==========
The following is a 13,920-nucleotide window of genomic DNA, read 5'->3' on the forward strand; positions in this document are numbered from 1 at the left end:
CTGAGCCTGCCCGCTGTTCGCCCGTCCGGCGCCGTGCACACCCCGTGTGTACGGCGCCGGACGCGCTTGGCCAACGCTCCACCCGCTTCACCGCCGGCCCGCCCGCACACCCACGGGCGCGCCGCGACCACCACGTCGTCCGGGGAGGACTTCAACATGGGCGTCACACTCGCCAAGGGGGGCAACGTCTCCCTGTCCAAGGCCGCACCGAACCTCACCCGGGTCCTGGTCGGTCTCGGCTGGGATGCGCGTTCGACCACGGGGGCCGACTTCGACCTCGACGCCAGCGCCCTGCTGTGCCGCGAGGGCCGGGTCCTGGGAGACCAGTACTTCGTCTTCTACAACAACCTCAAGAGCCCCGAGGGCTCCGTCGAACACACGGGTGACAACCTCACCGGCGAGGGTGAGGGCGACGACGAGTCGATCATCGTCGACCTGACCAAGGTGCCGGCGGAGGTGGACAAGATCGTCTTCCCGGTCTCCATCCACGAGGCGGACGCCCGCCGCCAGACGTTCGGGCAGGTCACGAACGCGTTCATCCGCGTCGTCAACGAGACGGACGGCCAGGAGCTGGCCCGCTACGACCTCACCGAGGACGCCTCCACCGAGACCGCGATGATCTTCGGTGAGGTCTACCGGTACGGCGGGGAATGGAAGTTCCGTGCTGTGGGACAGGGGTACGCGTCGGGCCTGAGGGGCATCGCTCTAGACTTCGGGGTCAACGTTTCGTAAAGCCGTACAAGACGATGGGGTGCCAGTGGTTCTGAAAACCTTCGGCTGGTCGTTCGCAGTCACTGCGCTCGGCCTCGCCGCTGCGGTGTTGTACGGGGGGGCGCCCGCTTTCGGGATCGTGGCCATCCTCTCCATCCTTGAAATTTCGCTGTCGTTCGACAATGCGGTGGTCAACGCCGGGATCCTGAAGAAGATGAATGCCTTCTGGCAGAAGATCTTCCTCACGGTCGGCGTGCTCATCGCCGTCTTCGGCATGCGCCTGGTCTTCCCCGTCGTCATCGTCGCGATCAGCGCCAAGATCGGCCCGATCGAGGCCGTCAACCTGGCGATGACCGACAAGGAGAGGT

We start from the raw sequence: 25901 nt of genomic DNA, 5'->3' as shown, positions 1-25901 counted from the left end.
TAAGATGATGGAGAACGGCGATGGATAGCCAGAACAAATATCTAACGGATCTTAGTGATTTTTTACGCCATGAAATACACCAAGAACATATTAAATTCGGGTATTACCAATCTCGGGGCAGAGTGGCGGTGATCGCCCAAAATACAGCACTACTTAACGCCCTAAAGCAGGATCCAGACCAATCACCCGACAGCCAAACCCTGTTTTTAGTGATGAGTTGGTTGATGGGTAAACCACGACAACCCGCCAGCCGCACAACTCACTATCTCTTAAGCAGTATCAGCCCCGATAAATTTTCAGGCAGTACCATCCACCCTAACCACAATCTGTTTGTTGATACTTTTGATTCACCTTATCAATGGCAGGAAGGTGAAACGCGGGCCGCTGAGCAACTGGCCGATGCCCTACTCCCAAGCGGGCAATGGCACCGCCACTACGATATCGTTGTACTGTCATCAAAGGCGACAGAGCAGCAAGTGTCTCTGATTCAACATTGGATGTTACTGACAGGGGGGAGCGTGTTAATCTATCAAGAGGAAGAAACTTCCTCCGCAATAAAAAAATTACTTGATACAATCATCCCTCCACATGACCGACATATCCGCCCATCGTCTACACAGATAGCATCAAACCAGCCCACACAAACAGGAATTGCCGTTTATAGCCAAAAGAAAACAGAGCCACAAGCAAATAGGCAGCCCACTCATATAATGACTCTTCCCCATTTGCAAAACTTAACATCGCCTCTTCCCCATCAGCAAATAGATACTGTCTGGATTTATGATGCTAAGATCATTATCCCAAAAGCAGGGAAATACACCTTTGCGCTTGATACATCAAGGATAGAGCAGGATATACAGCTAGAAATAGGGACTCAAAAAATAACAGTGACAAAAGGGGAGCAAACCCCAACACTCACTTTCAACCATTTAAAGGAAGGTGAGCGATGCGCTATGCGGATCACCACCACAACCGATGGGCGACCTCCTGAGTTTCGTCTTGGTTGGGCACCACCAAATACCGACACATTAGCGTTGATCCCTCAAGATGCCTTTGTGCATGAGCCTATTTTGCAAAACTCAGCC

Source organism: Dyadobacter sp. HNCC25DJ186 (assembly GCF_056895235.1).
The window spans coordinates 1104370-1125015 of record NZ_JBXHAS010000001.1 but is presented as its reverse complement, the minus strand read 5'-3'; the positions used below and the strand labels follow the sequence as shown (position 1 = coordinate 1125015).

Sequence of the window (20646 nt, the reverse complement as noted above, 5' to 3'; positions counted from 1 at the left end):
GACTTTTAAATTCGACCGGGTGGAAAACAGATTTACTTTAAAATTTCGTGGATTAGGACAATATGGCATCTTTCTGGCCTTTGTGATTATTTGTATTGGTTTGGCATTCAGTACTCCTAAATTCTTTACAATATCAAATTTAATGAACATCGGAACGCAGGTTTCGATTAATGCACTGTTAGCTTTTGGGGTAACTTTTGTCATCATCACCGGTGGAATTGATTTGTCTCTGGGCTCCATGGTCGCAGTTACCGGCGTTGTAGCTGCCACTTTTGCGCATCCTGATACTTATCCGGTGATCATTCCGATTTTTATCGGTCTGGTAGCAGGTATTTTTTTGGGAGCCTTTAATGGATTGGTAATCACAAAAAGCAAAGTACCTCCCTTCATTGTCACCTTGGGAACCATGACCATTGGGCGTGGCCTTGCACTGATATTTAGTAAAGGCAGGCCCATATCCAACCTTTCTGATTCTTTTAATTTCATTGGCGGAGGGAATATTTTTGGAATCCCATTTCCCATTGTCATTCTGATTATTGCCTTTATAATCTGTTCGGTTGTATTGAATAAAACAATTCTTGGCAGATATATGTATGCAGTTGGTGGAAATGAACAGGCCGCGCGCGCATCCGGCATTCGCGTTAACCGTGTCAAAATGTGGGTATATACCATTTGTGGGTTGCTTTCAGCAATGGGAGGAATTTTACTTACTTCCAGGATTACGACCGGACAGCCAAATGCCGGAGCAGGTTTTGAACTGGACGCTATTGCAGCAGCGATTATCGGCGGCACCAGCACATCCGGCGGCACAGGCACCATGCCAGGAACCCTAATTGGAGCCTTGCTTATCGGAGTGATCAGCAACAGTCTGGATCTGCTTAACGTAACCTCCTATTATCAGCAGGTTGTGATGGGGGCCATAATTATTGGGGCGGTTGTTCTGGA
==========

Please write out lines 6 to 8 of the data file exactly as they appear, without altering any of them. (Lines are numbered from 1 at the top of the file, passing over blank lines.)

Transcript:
The window spans coordinates 1104370-1125015 of record NZ_JBXHAS010000001.1 but is presented as its reverse complement, the minus strand read 5'-3'; the positions used below and the strand labels follow the sequence as shown (position 1 = coordinate 1125015).

Sequence of the window (20646 nt, the reverse complement as noted above, 5' to 3'; positions counted from 1 at the left end):
GACTTTTAAATTCGACCGGGTGGAAAACAGATTTACTTTAAAATTTCGTGGATTAGGACAATATGGCATCTTTCTGGCCTTTGTGATTATTTGTATTGGTTTGGCATTCAGTACTCCTAAATTCTTTACAATATCAAATTTAATGAACATCGGAACGCAGGTTTCGATTAATGCACTGTTAGCTTTTGGGGTAACTTTTGTCATCATCACCGGTGGAATTGATTTGTCTCTGGGCTCCATGGTCGCAGTTACCGGCGTTGTAGCTGCCACTTTTGCGCATCCTGATACTTATCCGGTGATCATTCCGATTTTTATCGGTCTGGTAGCAGGTATTTTTTTGGGAGCCTTTAATGGATTGGTAATCACAAAAAGCAAAGTACCTCCCTTCATTGTCACCTTGGGAACCATGACCATTGGGCGTGGCCTTGCACTGATATTTAGTAAAGGCAGGCCCATATCCAACCTTTCTGATTCTTTTAATTTCATTGGCGGAGGGAATATTTTTGGAATCCCATTTCCCATTGTCATTCTGATTATTGCCTTTATAATCTGTTCGGTTGTATTGAATAAAACAATTCTTGGCAGATATATGTATGCAGTTGGTGGAAATGAACAGGCCGCGCGCGCATCCGGCATTCGCGTTAACCGTGTCAAAATGTGGGTATATACCATTTGTGGGTTGCTTTCAGCAATGGGAGGAATTTTACTTACTTCCAGGATTACGACCGGACAGCCAAATGCCGGAGCAGGTTTTGAACTGGACGCTATTGCAGCAGCGATTATCGGCGGCACCAGCACATCCGGCGGCACAGGCACCATGCCAGGAACCCTAATTGGAGCCTTGCTTATCGGAGTGATCAGCAACAGTCTGGATCTGCTTAACGTAACCTCCTATTATCAGCAGGTTGTGATGGGGGCCATAATTATTGGGGCGGTTGTTCTGGA